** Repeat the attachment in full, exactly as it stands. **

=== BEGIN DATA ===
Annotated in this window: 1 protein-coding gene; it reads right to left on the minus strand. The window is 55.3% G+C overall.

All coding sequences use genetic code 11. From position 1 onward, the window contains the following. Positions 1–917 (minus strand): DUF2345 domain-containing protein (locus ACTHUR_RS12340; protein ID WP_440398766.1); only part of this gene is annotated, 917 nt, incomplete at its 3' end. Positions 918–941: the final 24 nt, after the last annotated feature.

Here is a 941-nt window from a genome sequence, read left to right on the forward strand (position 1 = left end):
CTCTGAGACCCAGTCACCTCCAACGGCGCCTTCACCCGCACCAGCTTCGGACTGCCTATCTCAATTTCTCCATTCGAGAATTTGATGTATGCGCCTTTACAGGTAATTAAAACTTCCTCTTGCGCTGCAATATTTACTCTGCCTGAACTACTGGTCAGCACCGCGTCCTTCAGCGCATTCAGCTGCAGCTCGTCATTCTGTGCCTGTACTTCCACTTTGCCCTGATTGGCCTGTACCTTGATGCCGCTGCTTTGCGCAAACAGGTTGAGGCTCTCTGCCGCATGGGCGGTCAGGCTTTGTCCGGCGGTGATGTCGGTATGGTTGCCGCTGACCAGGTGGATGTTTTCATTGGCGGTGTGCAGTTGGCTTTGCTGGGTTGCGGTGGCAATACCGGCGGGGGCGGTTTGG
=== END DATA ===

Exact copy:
Annotated in this window: 1 protein-coding gene; it reads right to left on the minus strand. The window is 55.3% G+C overall.

All coding sequences use genetic code 11. From position 1 onward, the window contains the following. Positions 1–917 (minus strand): DUF2345 domain-containing protein (locus ACTHUR_RS12340; protein ID WP_440398766.1); only part of this gene is annotated, 917 nt, incomplete at its 3' end. Positions 918–941: the final 24 nt, after the last annotated feature.

Here is a 941-nt window from a genome sequence, read left to right on the forward strand (position 1 = left end):
CTCTGAGACCCAGTCACCTCCAACGGCGCCTTCACCCGCACCAGCTTCGGACTGCCTATCTCAATTTCTCCATTCGAGAATTTGATGTATGCGCCTTTACAGGTAATTAAAACTTCCTCTTGCGCTGCAATATTTACTCTGCCTGAACTACTGGTCAGCACCGCGTCCTTCAGCGCATTCAGCTGCAGCTCGTCATTCTGTGCCTGTACTTCCACTTTGCCCTGATTGGCCTGTACCTTGATGCCGCTGCTTTGCGCAAACAGGTTGAGGCTCTCTGCCGCATGGGCGGTCAGGCTTTGTCCGGCGGTGATGTCGGTATGGTTGCCGCTGACCAGGTGGATGTTTTCATTGGCGGTGTGCAGTTGGCTTTGCTGGGTTGCGGTGGCAATACCGGCGGGGGCGGTTTGG